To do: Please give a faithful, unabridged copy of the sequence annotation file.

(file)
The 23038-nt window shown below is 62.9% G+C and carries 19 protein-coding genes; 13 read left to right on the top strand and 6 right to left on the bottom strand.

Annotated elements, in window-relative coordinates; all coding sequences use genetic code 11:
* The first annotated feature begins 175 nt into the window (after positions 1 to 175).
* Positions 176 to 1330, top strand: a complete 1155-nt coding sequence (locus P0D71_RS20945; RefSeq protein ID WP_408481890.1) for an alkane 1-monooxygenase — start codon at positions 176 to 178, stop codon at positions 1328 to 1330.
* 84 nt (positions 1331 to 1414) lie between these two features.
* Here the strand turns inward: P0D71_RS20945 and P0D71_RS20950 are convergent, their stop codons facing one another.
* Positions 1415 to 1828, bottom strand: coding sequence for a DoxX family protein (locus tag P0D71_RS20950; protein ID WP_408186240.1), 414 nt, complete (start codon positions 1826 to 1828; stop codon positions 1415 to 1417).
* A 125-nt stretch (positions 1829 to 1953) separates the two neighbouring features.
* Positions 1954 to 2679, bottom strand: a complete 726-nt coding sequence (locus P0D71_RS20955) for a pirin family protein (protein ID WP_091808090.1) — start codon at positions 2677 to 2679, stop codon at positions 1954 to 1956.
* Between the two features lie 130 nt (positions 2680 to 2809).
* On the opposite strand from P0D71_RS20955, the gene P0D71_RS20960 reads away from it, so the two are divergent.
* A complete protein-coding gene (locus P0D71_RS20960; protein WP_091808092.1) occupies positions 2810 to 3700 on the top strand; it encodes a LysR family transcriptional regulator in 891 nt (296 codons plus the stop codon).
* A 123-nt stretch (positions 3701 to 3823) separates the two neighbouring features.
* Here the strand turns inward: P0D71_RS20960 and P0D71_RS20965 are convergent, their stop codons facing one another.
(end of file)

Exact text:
The 23038-nt window shown below is 62.9% G+C and carries 19 protein-coding genes; 13 read left to right on the top strand and 6 right to left on the bottom strand.

Annotated elements, in window-relative coordinates; all coding sequences use genetic code 11:
* The first annotated feature begins 175 nt into the window (after positions 1 to 175).
* Positions 176 to 1330, top strand: a complete 1155-nt coding sequence (locus P0D71_RS20945; RefSeq protein ID WP_408481890.1) for an alkane 1-monooxygenase — start codon at positions 176 to 178, stop codon at positions 1328 to 1330.
* 84 nt (positions 1331 to 1414) lie between these two features.
* Here the strand turns inward: P0D71_RS20945 and P0D71_RS20950 are convergent, their stop codons facing one another.
* Positions 1415 to 1828, bottom strand: coding sequence for a DoxX family protein (locus tag P0D71_RS20950; protein ID WP_408186240.1), 414 nt, complete (start codon positions 1826 to 1828; stop codon positions 1415 to 1417).
* A 125-nt stretch (positions 1829 to 1953) separates the two neighbouring features.
* Positions 1954 to 2679, bottom strand: a complete 726-nt coding sequence (locus P0D71_RS20955) for a pirin family protein (protein ID WP_091808090.1) — start codon at positions 2677 to 2679, stop codon at positions 1954 to 1956.
* Between the two features lie 130 nt (positions 2680 to 2809).
* On the opposite strand from P0D71_RS20955, the gene P0D71_RS20960 reads away from it, so the two are divergent.
* A complete protein-coding gene (locus P0D71_RS20960; protein WP_091808092.1) occupies positions 2810 to 3700 on the top strand; it encodes a LysR family transcriptional regulator in 891 nt (296 codons plus the stop codon).
* A 123-nt stretch (positions 3701 to 3823) separates the two neighbouring features.
* Here the strand turns inward: P0D71_RS20960 and P0D71_RS20965 are convergent, their stop codons facing one another.